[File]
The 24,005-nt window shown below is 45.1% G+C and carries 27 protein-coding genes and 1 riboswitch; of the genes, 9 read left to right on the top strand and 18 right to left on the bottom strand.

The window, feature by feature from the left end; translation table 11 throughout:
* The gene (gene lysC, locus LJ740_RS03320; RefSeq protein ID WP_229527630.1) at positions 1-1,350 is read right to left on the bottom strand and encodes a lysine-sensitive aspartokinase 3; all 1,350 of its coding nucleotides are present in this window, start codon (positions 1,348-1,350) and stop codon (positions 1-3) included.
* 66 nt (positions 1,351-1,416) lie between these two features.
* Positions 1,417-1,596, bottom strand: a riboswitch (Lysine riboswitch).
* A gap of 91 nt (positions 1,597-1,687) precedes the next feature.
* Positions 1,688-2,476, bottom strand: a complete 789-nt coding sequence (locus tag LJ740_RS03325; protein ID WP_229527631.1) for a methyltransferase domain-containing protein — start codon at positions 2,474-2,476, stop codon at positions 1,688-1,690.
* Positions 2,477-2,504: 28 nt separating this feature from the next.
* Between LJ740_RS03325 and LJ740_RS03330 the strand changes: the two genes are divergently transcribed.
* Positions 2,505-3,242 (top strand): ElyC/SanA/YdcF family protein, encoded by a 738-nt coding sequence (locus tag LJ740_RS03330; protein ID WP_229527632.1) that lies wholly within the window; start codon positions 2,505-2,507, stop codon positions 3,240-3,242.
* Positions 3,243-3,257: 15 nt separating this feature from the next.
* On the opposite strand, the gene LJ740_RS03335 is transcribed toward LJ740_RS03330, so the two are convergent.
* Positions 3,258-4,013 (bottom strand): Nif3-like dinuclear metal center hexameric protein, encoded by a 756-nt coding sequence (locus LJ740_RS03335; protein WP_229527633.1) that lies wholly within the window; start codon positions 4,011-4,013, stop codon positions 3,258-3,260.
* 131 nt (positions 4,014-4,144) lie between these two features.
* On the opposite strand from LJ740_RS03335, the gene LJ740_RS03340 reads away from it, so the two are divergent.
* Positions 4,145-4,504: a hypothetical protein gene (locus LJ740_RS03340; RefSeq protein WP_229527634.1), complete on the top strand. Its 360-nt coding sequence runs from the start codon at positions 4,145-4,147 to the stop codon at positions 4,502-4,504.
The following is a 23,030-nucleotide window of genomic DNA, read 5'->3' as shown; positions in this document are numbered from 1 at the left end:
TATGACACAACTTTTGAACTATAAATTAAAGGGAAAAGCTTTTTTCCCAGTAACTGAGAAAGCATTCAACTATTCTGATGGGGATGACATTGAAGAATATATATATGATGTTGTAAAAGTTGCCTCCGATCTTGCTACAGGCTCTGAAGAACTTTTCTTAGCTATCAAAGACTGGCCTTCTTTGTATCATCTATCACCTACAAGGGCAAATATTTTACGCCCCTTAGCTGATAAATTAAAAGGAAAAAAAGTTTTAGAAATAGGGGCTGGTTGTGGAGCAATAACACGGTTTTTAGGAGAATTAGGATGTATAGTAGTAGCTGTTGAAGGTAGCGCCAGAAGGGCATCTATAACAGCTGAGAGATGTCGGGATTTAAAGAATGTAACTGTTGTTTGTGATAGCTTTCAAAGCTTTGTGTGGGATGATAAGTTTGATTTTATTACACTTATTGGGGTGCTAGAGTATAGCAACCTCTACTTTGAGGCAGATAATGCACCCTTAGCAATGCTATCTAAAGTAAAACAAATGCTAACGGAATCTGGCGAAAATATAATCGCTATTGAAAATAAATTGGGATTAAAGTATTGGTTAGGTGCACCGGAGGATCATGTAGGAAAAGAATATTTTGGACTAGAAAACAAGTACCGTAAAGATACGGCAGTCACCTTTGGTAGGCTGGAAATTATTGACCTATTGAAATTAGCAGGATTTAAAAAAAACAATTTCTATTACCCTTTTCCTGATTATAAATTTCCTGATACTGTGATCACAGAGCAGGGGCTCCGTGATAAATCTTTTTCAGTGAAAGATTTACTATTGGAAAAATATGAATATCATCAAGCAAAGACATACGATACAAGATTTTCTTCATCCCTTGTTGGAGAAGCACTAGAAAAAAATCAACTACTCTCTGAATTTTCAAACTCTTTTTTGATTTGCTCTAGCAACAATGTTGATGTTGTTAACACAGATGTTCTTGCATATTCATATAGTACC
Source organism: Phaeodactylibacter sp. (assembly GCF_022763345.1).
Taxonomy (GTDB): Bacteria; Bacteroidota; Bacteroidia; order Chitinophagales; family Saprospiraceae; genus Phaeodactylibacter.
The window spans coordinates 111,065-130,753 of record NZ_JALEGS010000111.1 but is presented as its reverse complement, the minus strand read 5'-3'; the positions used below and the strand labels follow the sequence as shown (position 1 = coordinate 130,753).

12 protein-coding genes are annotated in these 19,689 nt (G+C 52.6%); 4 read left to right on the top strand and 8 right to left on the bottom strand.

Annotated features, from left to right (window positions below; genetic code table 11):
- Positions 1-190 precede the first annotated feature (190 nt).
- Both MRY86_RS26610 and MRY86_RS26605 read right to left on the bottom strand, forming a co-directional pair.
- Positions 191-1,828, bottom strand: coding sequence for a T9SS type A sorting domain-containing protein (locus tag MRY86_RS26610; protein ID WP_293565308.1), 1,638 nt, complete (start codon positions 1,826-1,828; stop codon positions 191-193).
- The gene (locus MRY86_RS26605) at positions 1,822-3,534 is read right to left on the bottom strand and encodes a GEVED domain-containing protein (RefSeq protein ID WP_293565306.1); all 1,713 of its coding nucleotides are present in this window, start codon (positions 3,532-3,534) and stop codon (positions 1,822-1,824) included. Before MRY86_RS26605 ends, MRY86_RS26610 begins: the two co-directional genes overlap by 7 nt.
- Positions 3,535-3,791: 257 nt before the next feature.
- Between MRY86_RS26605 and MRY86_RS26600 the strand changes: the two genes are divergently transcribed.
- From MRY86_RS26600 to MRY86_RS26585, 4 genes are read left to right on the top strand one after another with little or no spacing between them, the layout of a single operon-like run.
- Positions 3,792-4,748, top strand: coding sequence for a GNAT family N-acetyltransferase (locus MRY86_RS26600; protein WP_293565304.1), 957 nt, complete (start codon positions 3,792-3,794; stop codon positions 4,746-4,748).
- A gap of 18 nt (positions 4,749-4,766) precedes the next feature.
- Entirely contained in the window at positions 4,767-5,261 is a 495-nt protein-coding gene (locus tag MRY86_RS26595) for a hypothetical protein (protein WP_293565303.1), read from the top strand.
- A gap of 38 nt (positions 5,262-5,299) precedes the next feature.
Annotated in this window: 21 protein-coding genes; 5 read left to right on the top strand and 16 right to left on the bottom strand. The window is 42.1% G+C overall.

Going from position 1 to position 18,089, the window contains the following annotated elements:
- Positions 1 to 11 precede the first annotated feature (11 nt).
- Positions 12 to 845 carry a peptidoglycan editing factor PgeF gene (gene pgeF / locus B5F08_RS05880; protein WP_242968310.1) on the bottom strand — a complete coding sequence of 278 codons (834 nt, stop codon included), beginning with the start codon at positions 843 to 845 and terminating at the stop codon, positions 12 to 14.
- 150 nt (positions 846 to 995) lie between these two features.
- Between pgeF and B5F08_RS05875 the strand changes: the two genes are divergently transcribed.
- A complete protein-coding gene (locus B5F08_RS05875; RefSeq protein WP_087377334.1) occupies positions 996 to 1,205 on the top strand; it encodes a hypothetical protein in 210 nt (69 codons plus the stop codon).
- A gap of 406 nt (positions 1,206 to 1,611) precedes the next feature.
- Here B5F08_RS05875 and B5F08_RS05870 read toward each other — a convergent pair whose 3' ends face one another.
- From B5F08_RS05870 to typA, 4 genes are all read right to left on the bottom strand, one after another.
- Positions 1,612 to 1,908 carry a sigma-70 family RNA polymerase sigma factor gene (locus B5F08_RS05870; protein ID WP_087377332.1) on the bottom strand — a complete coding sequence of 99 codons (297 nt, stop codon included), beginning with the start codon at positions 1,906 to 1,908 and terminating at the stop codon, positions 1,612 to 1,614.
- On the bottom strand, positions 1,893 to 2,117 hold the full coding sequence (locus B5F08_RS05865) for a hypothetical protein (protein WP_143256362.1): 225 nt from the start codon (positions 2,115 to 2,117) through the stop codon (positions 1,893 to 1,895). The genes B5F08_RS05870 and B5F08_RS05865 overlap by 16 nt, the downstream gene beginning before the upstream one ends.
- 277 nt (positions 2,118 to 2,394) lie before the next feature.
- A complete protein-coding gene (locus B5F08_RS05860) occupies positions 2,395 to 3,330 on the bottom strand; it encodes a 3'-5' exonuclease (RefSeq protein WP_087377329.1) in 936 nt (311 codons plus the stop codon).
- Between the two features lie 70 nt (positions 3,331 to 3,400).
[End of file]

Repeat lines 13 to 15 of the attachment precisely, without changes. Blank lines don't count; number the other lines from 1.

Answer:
* Positions 3,258-4,013 (bottom strand): Nif3-like dinuclear metal center hexameric protein, encoded by a 756-nt coding sequence (locus LJ740_RS03335; protein WP_229527633.1) that lies wholly within the window; start codon positions 4,011-4,013, stop codon positions 3,258-3,260.
* 131 nt (positions 4,014-4,144) lie between these two features.
* On the opposite strand from LJ740_RS03335, the gene LJ740_RS03340 reads away from it, so the two are divergent.